On board she met the angels Gabriel and Raphael, thinking they were sailors, as well as two other women, the Virgin Mary and Elizabeth (the mother of John the Baptist), who each talked to her about the loss of their only son, but Thekla failed to understand who they were. They informed her that they were on their way to Alexandria to visit a man named Paul who was holding a 'wedding feast' for Paese of Pousire and she shared a large festive meal with them, since they appeared to be eating. Afterwards Mary anointed Thekla with a special oil.

(ed. Reymond–Barns, p. 58, line 15–p. 59, line 7):
ⲁⲩⲱ ⲁⲧⲡⲁⲣⲑⲉⲛⲟⲥ ⲙⲁⲣⲓⲁ ⲉⲓⲛⲉ ⲉⲃⲟⲗ ⲛⲟⲩⲥⲕⲉⲩⲥ ⲛⲁⲩⲁⲛ ⲛⲏϭⲉ ⲉϥⲙⲉϩ ⲛⲛⲉϩ ⲛⲥϯⲛⲟⲩⲃⲉ ⲉⲛⲁϣⲉ ⲥⲟⲩⲛⲧϥ ⲁⲥⲡⲁϩⲧϥ ⲉϩⲣⲁ ⲉϫⲛ ⲧⲁⲡⲉ ⲛⲑⲉⲕⲗⲁ ⲁⲥⲧⲱϩⲥ ⲙⲡⲉⲥⲥⲱⲙⲁ ⲧⲏⲣϥ ⲡⲉϫⲁⲥ ⲛⲁⲥ ⲛϭⲓ ⲧⲙⲁⲛⲟⲩⲧⲉ ⲑⲉⲕⲗⲁ ϫⲉ ⲕⲱ ⲛⲁ ⲉⲃⲟⲗ ⲧⲁϫⲟⲉⲓⲥ ⲙⲙⲁⲁⲩ ⲛϯⲙⲡϣⲁ ⲁⲛ ⲙⲡⲉⲛⲟϭ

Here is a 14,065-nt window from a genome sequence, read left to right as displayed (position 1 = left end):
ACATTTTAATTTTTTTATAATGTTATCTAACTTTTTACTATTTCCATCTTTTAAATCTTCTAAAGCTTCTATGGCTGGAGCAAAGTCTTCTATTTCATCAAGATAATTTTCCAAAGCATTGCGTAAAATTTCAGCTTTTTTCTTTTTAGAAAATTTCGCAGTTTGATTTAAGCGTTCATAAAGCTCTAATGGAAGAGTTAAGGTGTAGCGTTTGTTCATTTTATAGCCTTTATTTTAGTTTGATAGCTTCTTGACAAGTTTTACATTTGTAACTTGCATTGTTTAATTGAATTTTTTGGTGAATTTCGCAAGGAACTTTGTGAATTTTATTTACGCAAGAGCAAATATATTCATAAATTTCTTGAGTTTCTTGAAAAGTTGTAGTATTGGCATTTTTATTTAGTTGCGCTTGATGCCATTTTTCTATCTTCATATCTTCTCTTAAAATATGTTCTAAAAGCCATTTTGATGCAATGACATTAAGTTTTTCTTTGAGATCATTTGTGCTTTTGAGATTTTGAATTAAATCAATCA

ⲛⲧⲁⲟ ⲛⲧⲁⲣⲧⲁⲁϥ ⲛⲁ ⲡⲉϫⲉ ⲧⲡⲁⲣⲑⲉⲛⲟⲥ ⲉⲧⲟⲩⲁⲁⲃ ⲛⲁⲥ ϫⲉ ⲉⲛⲉⲛⲧⲉⲉⲙⲡϣⲁ ⲙⲙⲟϥ ⲁⲛ ⲡⲉ ⲛⲉⲩⲛⲁⲡⲁϩⲧϥ ⲁⲛ ⲉϫⲱ ⲡⲉ · ⲡⲁ ⲅⲁⲣ ⲡⲉ
ⲡⲛⲉϩ ⲛⲧϣⲉⲗⲉⲉⲧ ⲙ

History

Evidence ID

E01225

Saint Name

Paese and Thekla from Pousire, martyred in Alexandria, ob. 303–311 : S00750 Viktor, son of Romanos, Egyptian martyr, ob. 303–311 : S00749 24 martyrs at Alexandria, inspired by Paese, ob. 303–311 : S00752 48 martyrs at Alexandria (forty from the cr

Saint Name in Source

ⲁⲡⲁ ⲡⲁⲏⲥⲉ

Type of Evidence

Literary - Hagiographical - Accounts of martyrdom Late antique original manuscripts - Parchment codex

Language

Coptic

Evidence not before

400

Evidence not after

900

Activity not before

404

Activity not after

900

Place of Evidence - Region